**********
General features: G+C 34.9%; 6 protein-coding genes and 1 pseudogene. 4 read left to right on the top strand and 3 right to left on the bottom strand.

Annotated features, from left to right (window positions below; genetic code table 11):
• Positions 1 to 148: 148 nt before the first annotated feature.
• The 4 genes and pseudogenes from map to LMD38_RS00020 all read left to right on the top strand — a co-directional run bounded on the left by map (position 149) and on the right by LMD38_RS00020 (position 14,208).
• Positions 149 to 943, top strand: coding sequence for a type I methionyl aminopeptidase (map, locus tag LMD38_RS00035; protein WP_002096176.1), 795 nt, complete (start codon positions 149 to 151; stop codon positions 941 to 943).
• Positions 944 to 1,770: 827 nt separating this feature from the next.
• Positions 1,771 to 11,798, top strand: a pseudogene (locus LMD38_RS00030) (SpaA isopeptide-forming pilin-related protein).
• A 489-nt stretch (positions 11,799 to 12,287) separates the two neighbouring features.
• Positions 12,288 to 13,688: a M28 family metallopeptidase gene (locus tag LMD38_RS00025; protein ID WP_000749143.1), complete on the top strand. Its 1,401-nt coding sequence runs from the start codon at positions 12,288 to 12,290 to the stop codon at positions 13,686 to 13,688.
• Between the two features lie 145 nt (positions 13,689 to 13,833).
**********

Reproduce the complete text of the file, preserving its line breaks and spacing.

General features: G+C 34.9%; 6 protein-coding genes and 1 pseudogene. 4 read left to right on the top strand and 3 right to left on the bottom strand.

Annotated features, from left to right (window positions below; genetic code table 11):
• Positions 1 to 148: 148 nt before the first annotated feature.
• The 4 genes and pseudogenes from map to LMD38_RS00020 all read left to right on the top strand — a co-directional run bounded on the left by map (position 149) and on the right by LMD38_RS00020 (position 14,208).
• Positions 149 to 943, top strand: coding sequence for a type I methionyl aminopeptidase (map, locus tag LMD38_RS00035; protein WP_002096176.1), 795 nt, complete (start codon positions 149 to 151; stop codon positions 941 to 943).
• Positions 944 to 1,770: 827 nt separating this feature from the next.
• Positions 1,771 to 11,798, top strand: a pseudogene (locus LMD38_RS00030) (SpaA isopeptide-forming pilin-related protein).
• A 489-nt stretch (positions 11,799 to 12,287) separates the two neighbouring features.
• Positions 12,288 to 13,688: a M28 family metallopeptidase gene (locus tag LMD38_RS00025; protein ID WP_000749143.1), complete on the top strand. Its 1,401-nt coding sequence runs from the start codon at positions 12,288 to 12,290 to the stop codon at positions 13,686 to 13,688.
• Between the two features lie 145 nt (positions 13,689 to 13,833).